Capital Account Liberalization and Corporate Taxes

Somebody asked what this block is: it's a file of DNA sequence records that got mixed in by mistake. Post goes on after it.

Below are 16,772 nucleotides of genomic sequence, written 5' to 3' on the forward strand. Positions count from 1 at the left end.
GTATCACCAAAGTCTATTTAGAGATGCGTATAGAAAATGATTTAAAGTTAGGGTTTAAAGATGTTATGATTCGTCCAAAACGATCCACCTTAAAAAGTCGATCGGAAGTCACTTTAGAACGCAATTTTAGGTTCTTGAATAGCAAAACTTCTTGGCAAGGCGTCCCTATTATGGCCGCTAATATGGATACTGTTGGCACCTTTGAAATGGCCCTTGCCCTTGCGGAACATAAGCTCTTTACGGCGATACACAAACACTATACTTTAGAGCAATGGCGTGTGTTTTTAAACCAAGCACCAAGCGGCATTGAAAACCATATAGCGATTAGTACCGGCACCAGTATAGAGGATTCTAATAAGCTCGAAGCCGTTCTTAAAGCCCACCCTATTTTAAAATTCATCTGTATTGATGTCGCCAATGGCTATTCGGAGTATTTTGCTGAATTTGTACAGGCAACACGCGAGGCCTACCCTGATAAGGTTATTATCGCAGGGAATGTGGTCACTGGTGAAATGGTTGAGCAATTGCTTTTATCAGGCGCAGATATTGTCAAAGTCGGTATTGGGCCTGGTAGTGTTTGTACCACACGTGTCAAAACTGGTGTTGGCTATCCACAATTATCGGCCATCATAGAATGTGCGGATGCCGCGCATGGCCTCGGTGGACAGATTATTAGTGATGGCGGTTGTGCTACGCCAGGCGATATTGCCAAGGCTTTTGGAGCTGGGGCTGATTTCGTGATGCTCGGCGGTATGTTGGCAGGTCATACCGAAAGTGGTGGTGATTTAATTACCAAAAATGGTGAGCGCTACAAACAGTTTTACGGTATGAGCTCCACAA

This paper studies whether exchange controls, particularly on the capital account, affect the choice of corporate tax rates, using a panel of 21 OECD countries over the period 1983-99. It builds on existing literature by (1) using a unique dataset with several different measures of the corporate tax rate calculated from the actual parameters of the tax systems, and (2i) allowing exchange controls to affect the intensity of strategic interaction between countries in setting taxes, as well as the levels of tax they choose. We find some evidence that (1) the level of a country’s tax, other things equal, is lowered by a unilateral liberalization of exchange controls; and (2) that strategic interaction in taxsetting between countries is increased by liberalization. These effects are stronger if the country is a high-tax one and if the tax is the statutory or effective average one. There is also evidence that countries’ own tax rates are reduced by liberalization of exchange controls in other countries.
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